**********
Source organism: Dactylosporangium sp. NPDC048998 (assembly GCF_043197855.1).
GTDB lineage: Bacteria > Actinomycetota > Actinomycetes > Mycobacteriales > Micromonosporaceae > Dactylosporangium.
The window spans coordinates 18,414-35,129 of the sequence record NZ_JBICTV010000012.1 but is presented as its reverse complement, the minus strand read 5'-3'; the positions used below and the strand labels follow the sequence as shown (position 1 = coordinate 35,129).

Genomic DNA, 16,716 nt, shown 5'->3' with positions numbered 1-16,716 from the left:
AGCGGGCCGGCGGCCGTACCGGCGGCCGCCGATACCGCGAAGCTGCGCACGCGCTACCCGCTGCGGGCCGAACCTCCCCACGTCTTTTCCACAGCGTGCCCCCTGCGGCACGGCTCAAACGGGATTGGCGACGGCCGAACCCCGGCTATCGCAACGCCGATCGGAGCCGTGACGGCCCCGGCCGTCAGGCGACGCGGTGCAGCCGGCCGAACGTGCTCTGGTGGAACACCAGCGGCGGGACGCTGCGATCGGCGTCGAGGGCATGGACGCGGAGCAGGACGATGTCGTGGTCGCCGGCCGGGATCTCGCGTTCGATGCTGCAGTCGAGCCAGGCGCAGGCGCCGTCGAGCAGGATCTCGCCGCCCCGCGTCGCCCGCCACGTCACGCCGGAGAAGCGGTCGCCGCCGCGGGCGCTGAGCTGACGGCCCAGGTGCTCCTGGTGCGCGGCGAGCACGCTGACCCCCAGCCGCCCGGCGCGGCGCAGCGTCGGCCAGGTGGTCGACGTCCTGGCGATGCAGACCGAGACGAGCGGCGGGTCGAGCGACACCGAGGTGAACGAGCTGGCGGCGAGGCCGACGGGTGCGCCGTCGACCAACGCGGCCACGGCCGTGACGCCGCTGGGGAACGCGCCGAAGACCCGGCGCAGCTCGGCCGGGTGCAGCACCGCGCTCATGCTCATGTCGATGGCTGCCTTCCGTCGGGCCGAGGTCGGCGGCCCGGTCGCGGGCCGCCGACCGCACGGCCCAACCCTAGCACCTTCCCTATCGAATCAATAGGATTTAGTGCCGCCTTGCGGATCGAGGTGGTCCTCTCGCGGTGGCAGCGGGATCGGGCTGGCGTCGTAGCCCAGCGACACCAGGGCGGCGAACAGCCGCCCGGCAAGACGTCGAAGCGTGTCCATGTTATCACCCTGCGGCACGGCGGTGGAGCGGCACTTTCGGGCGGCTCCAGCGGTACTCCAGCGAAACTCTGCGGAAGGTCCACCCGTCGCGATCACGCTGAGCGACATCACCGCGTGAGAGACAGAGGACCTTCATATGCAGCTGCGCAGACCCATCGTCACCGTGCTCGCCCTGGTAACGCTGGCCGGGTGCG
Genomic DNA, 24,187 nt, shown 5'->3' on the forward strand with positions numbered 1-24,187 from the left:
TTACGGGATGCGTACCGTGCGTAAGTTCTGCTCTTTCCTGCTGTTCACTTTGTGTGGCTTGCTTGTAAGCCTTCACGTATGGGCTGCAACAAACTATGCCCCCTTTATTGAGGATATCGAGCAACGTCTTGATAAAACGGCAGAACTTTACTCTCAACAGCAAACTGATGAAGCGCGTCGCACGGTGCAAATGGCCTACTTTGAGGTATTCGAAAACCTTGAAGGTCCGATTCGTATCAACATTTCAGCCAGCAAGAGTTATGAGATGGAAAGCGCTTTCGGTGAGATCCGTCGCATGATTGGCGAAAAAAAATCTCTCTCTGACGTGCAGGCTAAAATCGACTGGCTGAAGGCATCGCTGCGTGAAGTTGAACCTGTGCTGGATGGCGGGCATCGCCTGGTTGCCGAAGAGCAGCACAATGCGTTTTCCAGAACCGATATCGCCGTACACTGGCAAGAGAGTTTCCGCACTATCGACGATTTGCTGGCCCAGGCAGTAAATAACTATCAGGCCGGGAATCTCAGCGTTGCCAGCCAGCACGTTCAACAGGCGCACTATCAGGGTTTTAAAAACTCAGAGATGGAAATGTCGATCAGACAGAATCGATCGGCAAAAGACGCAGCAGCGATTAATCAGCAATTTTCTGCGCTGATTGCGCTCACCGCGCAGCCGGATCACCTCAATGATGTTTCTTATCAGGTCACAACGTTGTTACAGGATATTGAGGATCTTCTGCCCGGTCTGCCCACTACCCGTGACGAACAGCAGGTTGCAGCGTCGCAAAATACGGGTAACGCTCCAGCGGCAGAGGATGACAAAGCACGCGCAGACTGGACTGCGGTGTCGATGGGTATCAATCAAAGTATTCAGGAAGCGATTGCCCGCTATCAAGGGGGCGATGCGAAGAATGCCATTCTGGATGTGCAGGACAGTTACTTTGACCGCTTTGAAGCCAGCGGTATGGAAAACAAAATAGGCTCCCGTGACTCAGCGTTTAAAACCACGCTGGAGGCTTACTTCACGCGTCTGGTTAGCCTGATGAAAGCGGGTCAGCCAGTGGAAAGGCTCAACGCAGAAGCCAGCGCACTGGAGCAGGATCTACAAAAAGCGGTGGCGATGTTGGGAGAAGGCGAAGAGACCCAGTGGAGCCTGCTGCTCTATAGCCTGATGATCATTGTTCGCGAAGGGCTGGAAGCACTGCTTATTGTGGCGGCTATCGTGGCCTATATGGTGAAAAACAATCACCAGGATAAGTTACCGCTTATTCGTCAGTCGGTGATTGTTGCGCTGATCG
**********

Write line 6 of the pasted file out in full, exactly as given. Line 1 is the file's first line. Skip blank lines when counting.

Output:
Genomic DNA, 24,187 nt, shown 5'->3' on the forward strand with positions numbered 1-24,187 from the left: